"Why watch Varsity Show? Two words: John Bubbles, the man Fred Astaire said was the greatest tap dancer of his generation. John Sublette (John Bubbles was his stage name) and his partner, Ford Washington Lee, were Buck and Bubbles, with Buck primarily at the piano and Bubbles dancing and singing. They were major stars in vaudeville. I can't explain dancing any more than an infant can explain milk, but I know the good stuff when I see it. John Bubbles combined tap, a sort of fast shuffle and ingenious rhythm into something I wouldn't argue with Astaire about. He has a couple of short numbers in this inane college musical and one Buck and Bubbles short production number to "Have You Got Any Castles, Baby?" They make watching the movie something special.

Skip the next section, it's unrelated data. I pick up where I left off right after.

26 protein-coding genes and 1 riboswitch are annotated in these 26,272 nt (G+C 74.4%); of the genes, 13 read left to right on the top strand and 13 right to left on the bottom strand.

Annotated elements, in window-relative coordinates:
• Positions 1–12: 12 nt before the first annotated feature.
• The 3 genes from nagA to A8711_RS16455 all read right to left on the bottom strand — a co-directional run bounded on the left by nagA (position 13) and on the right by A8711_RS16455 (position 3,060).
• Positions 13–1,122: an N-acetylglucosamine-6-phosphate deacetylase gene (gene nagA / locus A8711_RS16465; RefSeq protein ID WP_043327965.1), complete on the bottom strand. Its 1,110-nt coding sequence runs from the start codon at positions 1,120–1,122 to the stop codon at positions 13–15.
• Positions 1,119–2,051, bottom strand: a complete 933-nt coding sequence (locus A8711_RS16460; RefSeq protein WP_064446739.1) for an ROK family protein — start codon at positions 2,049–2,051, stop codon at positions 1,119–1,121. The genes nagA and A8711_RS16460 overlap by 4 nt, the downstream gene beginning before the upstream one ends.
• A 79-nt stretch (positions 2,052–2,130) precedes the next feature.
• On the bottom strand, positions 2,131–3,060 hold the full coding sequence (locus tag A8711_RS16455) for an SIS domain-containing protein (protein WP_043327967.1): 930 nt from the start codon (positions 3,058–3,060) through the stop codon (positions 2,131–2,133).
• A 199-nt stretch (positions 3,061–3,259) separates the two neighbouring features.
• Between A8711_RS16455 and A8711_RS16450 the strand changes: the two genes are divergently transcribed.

Among the aged aspects of Varsity Show that you have to get past to enjoy the tap artistry of John Bubbles are...the jokes are so corny even Iowa wouldn't take credit for them...the pacing is just about as matter-of-fact as that bland title...several of the students have long since past their college years...ironically, Dick Powell seems too young for the part...and Fred Waring as the drama teacher is so sincere, so constantly smiling and so solicitous of the students as to be creepy.

Still, the Richard Whiting and Johnny Mercer songs aren't bad. "We're working Our Way Through College," sung by Powell and the students as they stride through the campus, is bouncy and funny.

"We're working our way through college
To get a lot of knowledge
That we'll probably never ever use again.

It's swell to tell what parallel and parallax is,
But after graduation will it pay our taxes?"